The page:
October 20, Ordinary 29C (Luke 18:1-8)
She had a cast-iron stomach. Ginger, our golden retriever, ate anything we put in front of her and anything she found. She took such joy in eating that it was hard to deny her, but when she tipped the scales at 80 pounds our veterinarian had a stern talk with me. “You can’t always give her what she wants,” he said.
Ignoring the confused look in Ginger’s eyes, we altered her diet and increased her exercise. Gradually, she lost the extra weight, and I lost interest in monitoring it. As long as neither she nor the vet barked at me again, we were fine.
But around her tenth year, she stopped maintaining her weight. Her soft coat started to thin; her bright eyes to dim. In desperation, we fed her anything she wanted, but she wanted nothing. She no longer licked the dirty dishes in the dishwasher or slowly swept the kitchen floor with her long tail, waiting for morsels to drop from above. Within months, she was rangy and ribbed.
Our vet diagnosed her with an untreatable liver cancer and cautioned us, kindly, that Ginger’s remaining time with us was short.
“Will she be in pain? How will we know if she hurts?”
“You may not,” he admitted. We were to watch for sleeplessness, pacing, a change in temperament—but dogs can’t tell you when they hurt. Or what they need.
A few days before she died, I lay beside her on the floor, stroking her soft fur, whispering in her floppy ear, “Do you hurt, Ginger? Are you sad? What do you need? Please tell me.”
Ginger was silent. I wept.
We can be forgiven for failing to recognize the pain of another when they can neither recognize nor speak their own sadness. But there is no forgiving us when we choose not to hear, when we turn away from another’s pain.
By that standard, the unjust justice in Luke’s parable would be deemed absolutely unforgivable. Though dogged by a persistent widow day and night, the judge refuses to hear her pain, refuses to acknowledge her request, pretends she doesn’t exist.
Luke doesn’t reveal the specifics of her complaint, only that she has been treated unjustly. Kudos to the widow for her persistence, but what, exactly, was the injustice?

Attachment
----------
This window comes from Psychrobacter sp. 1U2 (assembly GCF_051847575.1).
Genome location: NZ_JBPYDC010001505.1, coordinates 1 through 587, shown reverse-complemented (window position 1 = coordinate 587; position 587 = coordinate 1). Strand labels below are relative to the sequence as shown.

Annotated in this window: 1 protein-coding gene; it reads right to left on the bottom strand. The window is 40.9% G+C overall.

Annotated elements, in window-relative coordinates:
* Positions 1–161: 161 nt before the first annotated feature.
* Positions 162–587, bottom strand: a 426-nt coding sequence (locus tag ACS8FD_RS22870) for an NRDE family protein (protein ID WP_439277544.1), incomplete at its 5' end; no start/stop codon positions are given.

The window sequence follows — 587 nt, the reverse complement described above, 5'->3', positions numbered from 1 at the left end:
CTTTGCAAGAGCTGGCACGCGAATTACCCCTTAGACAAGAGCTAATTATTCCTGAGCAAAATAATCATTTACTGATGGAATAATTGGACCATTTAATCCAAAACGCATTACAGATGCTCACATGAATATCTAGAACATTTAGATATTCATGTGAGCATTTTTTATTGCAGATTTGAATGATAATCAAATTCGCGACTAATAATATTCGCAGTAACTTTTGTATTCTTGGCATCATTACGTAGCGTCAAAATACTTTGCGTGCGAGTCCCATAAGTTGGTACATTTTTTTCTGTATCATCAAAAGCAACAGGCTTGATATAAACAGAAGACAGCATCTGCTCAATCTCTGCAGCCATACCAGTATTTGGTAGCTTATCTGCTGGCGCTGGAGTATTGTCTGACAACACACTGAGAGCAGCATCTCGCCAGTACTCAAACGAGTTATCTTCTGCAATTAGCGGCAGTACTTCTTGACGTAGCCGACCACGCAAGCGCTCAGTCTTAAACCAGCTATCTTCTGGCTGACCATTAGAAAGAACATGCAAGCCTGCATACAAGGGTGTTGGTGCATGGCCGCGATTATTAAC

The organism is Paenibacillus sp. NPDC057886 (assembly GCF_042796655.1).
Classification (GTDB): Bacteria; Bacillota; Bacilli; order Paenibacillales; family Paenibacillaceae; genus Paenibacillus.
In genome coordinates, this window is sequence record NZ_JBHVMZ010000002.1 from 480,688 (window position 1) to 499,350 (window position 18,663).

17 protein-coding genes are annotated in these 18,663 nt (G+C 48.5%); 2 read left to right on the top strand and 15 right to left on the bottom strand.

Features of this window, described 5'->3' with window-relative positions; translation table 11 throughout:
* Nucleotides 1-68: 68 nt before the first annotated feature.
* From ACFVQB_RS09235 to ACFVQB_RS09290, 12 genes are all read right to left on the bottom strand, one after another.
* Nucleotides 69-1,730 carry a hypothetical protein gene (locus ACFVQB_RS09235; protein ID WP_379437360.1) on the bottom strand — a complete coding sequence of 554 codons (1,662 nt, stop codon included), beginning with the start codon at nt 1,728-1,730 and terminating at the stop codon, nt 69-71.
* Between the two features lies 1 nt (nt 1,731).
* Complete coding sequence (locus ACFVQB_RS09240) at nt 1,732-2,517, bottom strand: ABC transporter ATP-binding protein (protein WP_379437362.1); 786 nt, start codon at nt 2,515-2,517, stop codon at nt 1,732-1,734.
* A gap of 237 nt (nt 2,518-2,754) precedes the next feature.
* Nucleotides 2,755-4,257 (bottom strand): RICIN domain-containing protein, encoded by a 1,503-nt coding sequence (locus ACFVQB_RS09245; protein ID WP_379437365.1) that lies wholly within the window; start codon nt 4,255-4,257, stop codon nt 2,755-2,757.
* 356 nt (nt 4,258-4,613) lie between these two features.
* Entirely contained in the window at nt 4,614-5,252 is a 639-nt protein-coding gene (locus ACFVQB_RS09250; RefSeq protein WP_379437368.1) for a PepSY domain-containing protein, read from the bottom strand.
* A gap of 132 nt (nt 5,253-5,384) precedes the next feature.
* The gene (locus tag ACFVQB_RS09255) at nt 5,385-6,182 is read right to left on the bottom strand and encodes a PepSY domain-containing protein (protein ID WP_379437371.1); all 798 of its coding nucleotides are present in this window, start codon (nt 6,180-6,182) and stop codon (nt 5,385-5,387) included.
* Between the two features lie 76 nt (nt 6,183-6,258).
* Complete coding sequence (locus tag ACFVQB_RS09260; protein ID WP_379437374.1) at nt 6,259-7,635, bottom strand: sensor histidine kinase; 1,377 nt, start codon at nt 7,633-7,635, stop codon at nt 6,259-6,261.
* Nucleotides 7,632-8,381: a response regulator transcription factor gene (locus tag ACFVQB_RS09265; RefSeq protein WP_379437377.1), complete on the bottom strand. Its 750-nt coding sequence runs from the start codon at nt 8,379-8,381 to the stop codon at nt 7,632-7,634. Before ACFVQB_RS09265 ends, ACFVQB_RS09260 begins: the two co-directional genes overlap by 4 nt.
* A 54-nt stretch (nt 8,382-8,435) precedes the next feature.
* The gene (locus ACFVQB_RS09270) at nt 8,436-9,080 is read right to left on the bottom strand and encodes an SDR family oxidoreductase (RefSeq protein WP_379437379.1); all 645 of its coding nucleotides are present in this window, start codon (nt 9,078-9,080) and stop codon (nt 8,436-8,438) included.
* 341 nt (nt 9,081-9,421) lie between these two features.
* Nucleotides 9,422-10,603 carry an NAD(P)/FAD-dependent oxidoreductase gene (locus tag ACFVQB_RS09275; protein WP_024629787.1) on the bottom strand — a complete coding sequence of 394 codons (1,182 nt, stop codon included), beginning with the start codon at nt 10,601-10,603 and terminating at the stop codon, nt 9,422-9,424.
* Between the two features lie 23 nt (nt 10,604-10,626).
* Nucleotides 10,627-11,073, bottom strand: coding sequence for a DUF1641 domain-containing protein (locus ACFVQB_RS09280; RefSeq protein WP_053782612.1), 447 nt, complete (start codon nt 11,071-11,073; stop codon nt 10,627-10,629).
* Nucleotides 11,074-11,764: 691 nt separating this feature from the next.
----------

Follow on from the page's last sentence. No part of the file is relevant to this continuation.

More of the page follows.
Perhaps her son has been wrongly imprisoned or her sister abruptly fired. Maybe she herself has suffered age discrimination. It might be that her brother is being detained at the border or her deceased husband’s lawyer is dragging his heels in settling the estate. Perhaps she has been driven into bankruptcy by exorbitant medical bills.
Injustice comes with so many alibis and aliases. I want to look in her eyes and ask, “Do you hurt? What do you need?” But both she and Luke remain silent.
A colleague once served a contentious congregation which he deemed the most ill-named congregation in the church: “Peace Lutheran Church” was anything but. The judge in this parable does not deserve the title “justice.”
Or does he? In one of the more obtuse of Jesus’ parables, we struggle to discern his intent. Are we to pester God with our needs, as the widow pesters the justice? Is God as immune to our cries as the justice is to hers? Is the goal of our prayers to receive compensation for injustice, or simply to wear out an exasperated God? I’m not comfortable with any of those interpretations.
But wait. The justice is deemed unjust even though he responds to the widow’s pleas. Something is awry.
Does the injustice in this parable lie in the judge’s self-attested cynical character or in his reluctance to respond? And we don’t know that she has in fact been treated unjustly—Luke provides no corroborating evidence. How do we know that her complaint has merit?
So what is the greatest injustice? That the woman was mistreated? That the justice is slow to respond to her claims? Or that, ultimately, he acts with mercy, regardless of the merits of her case?
After all, her request is granted without benefit of trial or jury. Where is the justice in that? Without reviewing her claims, the justice grants her request. Is it merely justice that she receives, or an even greater gift?
Perhaps Luke is hinting that Jesus is also unjust, because Jesus hears the prayers of righteous and unrighteous alike. Perhaps Luke is implying that Jesus’ justice is based not on the merits of the case but on his expansive, explosive, inexplicable love and mercy for sinners. Is it just to forgive sinners who will sin again, to feed those who will hunger again, to heal those who will be sick again, to raise those who will die again? In some quarters, Jesus’ kindnesses would be deemed not only unjust, but foolish.
At the end of the parable, Jesus promises that all who cry will be heard, all in need will be helped. Jesus promises that justice—Jesus’ justice—will be served without delay.
I still grieve my inability to recognize Ginger’s pain and grief. Had she asked for a meal of oysters on the half shell and champagne, I would have fed her by hand. But we could not know her complaint. Like the unjust justice, we knew only that she was troubled. My husband and daughters and I loved Ginger and cared for her until, cradled in our younger daughter’s arms, she breathed her last.
Finally, like the persistent widow, Ginger was heard and loved. She received the justice of a gentle, peaceful death. Finally, Jesus is that unjust justice—delivering kindness and mercy to all who cry out, regardless of the merits of our case.